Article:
There was just 1:18 left in the third period, with the score tied 1-1, when a puck shot in from outside the blueline took one of those crazy caroms off the glass and headed out front where Matt Moulson was.

That was it. Buffaloed by a bad bounce. All Carey Price could do was look from afar, having left the premises to corral what should’ve been a puck around the back.

The breaks of the game, a game which had come alive only in the third, and which ended 2-1 for a team fighting it out with Edmonton and Columbus for best basement dweller.

Random Notes:

Buffalo’s Tyler Ennis opened the scoring with a beauty of a goal, a second effort that he’d eventually backhand behind Price, and which you’ll probably see on the highlights any second now.

I thought Eric Tangradi, playing his first game as a Hab, was impressive. He’s a huge 6’4″, 221 lb. left winger with 136 previous games in the NHL with Pittsburgh and Winnipeg, is a good skater for a big man, seems like he could create serious havoc when riled, and he seemed to fit in nicely on the fourth line.

Love the big guys who can play. Love the idea of what he might add as a bonafide power forward. But we’ll see. It’s just one game. I thought Rene Bourque was going to be a good power forward too.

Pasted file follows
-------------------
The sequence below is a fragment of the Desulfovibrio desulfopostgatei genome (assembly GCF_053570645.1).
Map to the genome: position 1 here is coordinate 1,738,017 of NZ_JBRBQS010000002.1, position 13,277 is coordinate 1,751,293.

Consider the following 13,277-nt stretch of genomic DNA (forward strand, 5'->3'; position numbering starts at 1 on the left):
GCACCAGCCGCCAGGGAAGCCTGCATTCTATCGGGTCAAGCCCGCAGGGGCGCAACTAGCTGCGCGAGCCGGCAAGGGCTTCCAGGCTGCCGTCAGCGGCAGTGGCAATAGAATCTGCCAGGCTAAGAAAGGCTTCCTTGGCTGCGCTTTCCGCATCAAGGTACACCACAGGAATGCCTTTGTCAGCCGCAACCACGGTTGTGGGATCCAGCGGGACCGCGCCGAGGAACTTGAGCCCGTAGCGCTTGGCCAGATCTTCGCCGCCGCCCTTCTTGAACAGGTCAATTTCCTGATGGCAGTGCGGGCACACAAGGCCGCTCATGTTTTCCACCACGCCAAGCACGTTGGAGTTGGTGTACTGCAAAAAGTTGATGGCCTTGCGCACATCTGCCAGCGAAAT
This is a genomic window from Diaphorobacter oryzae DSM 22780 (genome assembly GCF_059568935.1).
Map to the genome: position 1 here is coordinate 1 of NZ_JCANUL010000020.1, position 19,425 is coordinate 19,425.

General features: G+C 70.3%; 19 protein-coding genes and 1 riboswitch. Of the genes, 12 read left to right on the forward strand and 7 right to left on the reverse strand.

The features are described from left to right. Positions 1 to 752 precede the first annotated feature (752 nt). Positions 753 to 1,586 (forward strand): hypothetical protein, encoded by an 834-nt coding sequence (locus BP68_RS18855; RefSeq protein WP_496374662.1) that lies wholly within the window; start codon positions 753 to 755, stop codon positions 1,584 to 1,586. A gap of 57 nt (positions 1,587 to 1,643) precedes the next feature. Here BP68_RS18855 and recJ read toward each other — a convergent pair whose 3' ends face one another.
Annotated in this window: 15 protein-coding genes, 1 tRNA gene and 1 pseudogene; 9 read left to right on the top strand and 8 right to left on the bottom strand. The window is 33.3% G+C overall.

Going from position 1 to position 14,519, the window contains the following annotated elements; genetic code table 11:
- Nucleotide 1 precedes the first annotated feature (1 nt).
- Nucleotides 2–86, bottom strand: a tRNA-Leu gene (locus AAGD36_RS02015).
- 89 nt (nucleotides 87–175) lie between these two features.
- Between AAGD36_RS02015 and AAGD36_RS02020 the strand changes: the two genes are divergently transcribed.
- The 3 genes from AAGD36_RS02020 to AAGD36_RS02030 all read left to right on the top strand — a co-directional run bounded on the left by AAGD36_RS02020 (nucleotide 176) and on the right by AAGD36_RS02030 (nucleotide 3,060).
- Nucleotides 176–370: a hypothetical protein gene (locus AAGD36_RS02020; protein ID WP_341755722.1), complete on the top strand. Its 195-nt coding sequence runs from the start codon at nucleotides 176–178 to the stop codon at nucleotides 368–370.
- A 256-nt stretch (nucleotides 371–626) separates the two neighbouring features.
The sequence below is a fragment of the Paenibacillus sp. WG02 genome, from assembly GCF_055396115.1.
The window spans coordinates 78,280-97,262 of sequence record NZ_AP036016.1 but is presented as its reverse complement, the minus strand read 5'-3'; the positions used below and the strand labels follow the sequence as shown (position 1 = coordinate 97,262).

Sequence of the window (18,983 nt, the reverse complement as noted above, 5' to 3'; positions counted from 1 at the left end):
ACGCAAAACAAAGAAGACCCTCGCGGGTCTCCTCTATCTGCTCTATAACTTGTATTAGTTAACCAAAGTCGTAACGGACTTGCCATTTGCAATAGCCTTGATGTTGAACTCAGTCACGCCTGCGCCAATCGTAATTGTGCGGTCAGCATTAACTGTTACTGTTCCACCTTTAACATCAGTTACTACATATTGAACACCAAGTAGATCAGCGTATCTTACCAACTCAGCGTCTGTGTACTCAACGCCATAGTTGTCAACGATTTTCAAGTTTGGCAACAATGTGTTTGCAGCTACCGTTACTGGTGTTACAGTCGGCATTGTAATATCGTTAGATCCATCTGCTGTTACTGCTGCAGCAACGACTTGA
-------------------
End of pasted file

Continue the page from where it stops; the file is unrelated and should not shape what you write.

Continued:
Emelin clocked Gionta near the boards with a shoulder to the head and was given two minutes for it, at which time shortly after, Moulson scored the winner.

Gionta was pissed, but if he was a few inches taller, it would’ve been a great check. Gionta’s just a tiny bugger who collided with a hard shoulder pad. All’s fair in love and war.

Brandon Prust said something out there that got him a minor, a misconduct, and a game. We may or may not hear what he said, and if it comes out, I hope his mother doesn’t see it.

Jiri Sekac continues to look great.

P.A. Parenteau scored his team’s lone goal from a mad scramble in the crease.

Shots on goal – Montreal 31, Buffalo 25.

Next up – Buffalo at the Bell in a few hours.

 

John Moore – Who Is He Again?

Ain’t it strange how things go. Some guy named John Moore gets two games for giving Dale Weise what looks to be a concussion, and very soon Moore will have to have his brain analyzed by doctors as they study why some people are more stupid than others.